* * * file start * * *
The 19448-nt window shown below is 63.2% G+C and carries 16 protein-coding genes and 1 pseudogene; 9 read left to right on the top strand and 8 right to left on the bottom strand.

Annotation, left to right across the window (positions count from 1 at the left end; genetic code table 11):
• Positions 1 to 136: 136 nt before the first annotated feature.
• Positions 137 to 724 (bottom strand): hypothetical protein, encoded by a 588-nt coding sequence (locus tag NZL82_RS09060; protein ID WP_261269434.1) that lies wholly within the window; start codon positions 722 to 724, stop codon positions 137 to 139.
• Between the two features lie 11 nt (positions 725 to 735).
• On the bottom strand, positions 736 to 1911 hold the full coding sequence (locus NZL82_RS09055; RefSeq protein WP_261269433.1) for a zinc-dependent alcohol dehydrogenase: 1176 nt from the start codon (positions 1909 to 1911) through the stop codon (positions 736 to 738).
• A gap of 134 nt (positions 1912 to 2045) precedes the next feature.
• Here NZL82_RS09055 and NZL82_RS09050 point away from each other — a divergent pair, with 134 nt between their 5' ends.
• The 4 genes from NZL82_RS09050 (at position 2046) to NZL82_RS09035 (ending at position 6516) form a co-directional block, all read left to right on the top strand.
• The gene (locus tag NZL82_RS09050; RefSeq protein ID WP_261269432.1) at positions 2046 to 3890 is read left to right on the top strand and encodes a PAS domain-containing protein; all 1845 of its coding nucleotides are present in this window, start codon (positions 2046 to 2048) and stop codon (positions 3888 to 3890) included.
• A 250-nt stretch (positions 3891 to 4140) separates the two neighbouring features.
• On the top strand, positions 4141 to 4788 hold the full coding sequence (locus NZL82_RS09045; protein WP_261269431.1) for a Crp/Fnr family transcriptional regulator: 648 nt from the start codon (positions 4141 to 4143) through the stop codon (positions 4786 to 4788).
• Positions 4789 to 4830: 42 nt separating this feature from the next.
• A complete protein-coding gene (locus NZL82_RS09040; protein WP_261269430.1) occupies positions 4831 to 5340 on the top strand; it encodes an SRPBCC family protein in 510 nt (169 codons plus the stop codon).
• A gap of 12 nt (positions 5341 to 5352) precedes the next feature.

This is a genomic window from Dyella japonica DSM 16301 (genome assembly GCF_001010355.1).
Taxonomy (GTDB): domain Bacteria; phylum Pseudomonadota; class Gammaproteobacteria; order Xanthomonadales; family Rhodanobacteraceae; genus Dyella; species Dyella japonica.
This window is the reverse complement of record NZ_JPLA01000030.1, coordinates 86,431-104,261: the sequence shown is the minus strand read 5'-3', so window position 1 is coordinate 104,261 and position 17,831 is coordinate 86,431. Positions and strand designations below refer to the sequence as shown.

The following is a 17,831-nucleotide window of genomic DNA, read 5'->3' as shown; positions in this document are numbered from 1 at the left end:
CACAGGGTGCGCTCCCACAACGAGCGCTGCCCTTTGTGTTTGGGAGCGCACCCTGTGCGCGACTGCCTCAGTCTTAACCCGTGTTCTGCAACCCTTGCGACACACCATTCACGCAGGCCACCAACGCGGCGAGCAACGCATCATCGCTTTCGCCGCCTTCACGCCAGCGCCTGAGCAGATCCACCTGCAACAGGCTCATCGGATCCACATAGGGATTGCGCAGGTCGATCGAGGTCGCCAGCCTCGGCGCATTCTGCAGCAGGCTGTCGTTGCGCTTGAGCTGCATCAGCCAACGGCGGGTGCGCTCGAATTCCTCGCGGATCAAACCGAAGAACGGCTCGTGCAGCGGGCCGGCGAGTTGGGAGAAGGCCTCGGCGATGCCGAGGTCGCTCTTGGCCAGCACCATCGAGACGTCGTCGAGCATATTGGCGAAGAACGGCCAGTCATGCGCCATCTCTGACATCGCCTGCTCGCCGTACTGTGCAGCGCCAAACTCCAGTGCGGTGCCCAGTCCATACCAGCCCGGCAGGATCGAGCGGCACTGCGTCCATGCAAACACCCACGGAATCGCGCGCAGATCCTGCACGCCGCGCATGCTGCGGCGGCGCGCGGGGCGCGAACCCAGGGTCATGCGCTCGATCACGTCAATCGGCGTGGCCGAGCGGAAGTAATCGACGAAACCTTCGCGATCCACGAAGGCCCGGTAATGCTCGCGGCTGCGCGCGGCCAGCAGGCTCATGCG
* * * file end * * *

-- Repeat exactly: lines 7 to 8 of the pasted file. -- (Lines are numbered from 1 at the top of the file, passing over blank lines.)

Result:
• A gap of 134 nt (positions 1912 to 2045) precedes the next feature.
• Here NZL82_RS09055 and NZL82_RS09050 point away from each other — a divergent pair, with 134 nt between their 5' ends.